i am happy to hear there is secondary insurance that may cover it. i wish i knew where to look for it. I mentioned to the woman from EI that my insurance wont cover it and she didnt have much advise. it seems she didnt even know they usually do that testing. i’m kind of discouraged because i took my son to a neurologist at one of the top rated hospitals….boston childrens. so they should be correct on what they are telling me i should think. also, does insurance cover genetic counsiling? not sure they would seeing where they dont cover genetic testing. thanks bonnie. i can email you, but still wanted to share what i was saying to other people too

    • MJ says:


      The best I can suggest is to try and talk to other parents in your area who also have children on the spectrum. They will better be able to tell you what services and supports are available in your area and how to access them.

      If you don’t know any other parents, I would suggest looking for a local resource to talk to on sites such as Autism Link ( or contact your local chapter of Autism Speaks. Or sometime there is a yahoo group for autism parents in your area ( A quick search turned up at least two that look to be for autism parents in Massachusetts.

  13. amanda says:

    Lars finally is going to get his bloodwork! what a battle!

  14. Kammy says:

    Is there a connection between fragile x and rett syndrome? If you were to be tested for one would the other one show up?

  15. Veronica says:

    Great research. Rett Syndrome, along with Landau Kleffner (what some say Jenny McCarthy’s son really has), Fragile X and certain metabolic disorders are often misdiagnosed as autism.

  16. Veronica says:

    It never hurts to ask doctor to test for other things when you are dealing with something as complex as an autism diagnosis. It’s important to get an accurate picture of what’s going on.

  17. Leona Byrne says:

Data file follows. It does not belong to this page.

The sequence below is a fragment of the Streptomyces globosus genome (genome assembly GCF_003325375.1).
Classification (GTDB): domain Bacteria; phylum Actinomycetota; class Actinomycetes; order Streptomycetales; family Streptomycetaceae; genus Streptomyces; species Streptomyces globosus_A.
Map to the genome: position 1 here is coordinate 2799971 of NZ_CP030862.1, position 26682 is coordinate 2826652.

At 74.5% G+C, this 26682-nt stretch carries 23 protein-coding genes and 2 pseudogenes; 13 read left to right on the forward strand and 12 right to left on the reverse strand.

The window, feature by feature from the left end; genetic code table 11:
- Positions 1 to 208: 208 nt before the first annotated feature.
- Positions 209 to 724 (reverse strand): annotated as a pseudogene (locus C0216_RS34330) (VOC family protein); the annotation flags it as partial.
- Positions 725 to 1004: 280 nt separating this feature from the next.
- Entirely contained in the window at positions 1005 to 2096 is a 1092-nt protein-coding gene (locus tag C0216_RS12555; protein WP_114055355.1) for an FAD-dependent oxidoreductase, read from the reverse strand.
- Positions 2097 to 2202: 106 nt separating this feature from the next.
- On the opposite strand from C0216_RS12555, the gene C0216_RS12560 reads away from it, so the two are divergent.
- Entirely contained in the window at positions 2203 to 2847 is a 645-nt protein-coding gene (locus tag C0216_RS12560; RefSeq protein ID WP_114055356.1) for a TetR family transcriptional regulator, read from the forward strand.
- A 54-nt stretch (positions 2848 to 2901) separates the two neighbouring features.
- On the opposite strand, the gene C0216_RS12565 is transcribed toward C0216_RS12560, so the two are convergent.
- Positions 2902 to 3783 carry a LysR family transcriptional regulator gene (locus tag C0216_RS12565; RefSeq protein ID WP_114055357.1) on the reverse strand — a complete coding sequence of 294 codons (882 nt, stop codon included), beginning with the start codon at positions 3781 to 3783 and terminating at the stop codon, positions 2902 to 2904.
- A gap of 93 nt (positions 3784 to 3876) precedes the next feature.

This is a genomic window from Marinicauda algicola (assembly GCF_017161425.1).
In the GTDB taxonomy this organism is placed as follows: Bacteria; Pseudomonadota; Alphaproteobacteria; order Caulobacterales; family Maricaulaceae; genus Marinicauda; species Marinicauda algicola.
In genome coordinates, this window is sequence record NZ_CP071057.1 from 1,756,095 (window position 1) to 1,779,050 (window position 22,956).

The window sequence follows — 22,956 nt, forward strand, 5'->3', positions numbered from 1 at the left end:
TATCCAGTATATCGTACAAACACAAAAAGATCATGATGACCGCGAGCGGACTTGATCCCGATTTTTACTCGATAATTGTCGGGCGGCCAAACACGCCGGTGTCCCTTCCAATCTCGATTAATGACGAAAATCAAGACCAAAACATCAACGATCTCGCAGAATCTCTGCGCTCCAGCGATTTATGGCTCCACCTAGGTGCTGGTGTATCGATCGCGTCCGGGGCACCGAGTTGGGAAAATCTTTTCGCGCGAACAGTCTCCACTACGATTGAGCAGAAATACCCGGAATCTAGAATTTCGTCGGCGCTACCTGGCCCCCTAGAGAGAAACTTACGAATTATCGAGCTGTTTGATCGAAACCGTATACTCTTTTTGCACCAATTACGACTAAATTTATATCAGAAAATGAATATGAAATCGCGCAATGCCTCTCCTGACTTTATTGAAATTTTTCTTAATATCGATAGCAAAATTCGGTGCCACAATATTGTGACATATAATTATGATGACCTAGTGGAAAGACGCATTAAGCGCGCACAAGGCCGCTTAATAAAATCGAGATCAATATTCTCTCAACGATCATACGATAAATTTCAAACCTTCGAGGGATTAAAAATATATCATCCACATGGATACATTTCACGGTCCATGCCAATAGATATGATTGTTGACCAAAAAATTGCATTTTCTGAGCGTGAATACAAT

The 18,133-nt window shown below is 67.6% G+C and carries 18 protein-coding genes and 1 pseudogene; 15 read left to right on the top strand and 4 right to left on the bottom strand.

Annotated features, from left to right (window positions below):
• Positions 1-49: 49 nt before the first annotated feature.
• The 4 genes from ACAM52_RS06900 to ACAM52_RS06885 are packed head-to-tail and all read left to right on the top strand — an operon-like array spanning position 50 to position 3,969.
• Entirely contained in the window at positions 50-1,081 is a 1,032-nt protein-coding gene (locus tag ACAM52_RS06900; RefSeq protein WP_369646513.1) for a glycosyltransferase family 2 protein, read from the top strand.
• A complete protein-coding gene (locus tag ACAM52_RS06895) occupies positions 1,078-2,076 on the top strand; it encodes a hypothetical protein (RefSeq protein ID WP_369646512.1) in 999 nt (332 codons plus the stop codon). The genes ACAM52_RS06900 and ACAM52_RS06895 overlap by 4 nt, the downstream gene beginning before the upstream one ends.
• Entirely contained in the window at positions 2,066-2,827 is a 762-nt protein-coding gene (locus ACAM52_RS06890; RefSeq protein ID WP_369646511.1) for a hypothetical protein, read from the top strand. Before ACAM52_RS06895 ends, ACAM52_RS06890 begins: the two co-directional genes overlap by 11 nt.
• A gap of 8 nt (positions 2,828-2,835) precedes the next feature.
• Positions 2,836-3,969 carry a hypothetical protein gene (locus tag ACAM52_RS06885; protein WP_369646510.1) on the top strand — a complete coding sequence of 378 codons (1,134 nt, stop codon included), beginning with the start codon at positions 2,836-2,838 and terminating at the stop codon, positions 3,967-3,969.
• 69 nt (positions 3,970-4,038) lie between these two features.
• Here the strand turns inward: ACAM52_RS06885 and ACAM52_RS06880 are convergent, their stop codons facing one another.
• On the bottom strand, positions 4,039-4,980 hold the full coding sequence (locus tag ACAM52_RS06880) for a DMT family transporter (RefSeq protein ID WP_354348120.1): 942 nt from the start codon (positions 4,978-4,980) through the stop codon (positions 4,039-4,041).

Thanks for this post and the discussion on FX. I am very pleased to read several of you have children with fx and the amount of information those of you who do not, have. I wanted to clear up one point which was touched on a couple of times. If a woman carries the fx gene, either in the full or pre mutations, every single pregnancy has a 50% chance of the fx gene being passed on to the child. This is because a woman has 2 X genes, one will be affected by fx. If that x is passed on to the child, they will have either full or pre mutation guaranteed. if however the mothers good “x” gene is passed on, the child will not have the fx gene at all. Equally so, if a man has the fx gene in either a pre or full mutation, every single one of their daughter will get the gene…. but none of their sons (as they will get the fathers Y gene). I have 3 children, 2 are full mutations, one male one female, and the third is now a carrier as they have lowered the number of repeats for premutation down to 40-45 up to 200. He has a repeat count of 41. Also, both my fx children also have an ASD diagnosis, however my daughter is very much more Autistic than fx, and my son is very much more fx than ASD. There are definitely traits that are very specific to fx and to ASD. As for the MR comment, both of my children with fx have a lower than 70 IQ score, hence MR, however my daughter reads fluently, can do basic maths and is succeeding academically at school… and will do so until the learning becomes abstract, then I am afraid her deficiencies in that area will make learning very difficult for her. Thanks for the blog.